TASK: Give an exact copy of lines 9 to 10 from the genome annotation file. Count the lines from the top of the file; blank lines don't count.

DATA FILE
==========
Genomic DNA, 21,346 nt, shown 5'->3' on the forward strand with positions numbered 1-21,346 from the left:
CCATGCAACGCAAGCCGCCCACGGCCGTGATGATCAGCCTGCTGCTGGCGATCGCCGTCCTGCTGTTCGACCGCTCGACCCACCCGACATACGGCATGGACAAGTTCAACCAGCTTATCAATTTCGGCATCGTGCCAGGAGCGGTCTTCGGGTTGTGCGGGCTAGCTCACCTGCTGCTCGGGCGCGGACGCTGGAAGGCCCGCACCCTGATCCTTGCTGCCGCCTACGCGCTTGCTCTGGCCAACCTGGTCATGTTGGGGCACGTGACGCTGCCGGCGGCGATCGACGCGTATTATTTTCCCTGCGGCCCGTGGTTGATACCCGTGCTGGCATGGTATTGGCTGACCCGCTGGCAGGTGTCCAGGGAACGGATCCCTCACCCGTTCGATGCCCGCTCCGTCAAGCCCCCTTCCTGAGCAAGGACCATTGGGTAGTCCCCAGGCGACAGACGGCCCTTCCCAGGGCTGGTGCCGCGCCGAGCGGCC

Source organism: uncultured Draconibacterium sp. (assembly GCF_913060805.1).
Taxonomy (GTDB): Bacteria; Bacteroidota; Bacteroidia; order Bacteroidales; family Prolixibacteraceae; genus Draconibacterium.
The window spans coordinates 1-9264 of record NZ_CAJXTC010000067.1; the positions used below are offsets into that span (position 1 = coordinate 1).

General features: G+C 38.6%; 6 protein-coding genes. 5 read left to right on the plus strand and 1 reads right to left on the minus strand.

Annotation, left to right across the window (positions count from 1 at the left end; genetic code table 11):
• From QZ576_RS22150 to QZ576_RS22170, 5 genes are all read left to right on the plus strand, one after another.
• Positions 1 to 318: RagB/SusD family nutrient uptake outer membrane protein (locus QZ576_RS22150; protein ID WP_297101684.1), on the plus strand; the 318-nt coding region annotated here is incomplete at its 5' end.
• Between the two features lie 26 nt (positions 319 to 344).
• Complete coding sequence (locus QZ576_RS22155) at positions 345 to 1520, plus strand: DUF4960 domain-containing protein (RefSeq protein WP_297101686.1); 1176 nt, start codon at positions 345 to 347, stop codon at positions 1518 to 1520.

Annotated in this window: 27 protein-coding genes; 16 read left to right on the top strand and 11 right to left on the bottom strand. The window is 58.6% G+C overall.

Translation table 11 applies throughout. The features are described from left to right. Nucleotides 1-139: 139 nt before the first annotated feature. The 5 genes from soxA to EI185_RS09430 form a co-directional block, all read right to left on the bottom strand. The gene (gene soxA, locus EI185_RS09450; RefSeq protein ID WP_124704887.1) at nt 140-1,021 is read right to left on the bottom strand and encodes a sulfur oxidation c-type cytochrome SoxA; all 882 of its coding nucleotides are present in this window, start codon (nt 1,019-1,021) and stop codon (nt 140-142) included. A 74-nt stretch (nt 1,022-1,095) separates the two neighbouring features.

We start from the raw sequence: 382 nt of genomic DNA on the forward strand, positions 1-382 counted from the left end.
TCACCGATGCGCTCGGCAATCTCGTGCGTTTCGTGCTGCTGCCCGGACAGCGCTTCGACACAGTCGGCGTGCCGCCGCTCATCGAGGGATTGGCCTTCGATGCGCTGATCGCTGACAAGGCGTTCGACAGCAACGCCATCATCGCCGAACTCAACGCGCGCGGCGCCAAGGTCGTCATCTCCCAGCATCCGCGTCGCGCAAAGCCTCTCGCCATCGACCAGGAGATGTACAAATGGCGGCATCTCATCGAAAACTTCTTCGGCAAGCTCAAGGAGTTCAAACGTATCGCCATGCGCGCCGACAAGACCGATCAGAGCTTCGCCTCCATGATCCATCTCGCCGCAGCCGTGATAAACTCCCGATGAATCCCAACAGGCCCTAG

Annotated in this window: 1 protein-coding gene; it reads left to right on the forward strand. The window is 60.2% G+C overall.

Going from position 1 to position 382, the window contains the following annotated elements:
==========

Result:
• Positions 1 to 318: RagB/SusD family nutrient uptake outer membrane protein (locus QZ576_RS22150; protein ID WP_297101684.1), on the plus strand; the 318-nt coding region annotated here is incomplete at its 5' end.
• Between the two features lie 26 nt (positions 319 to 344).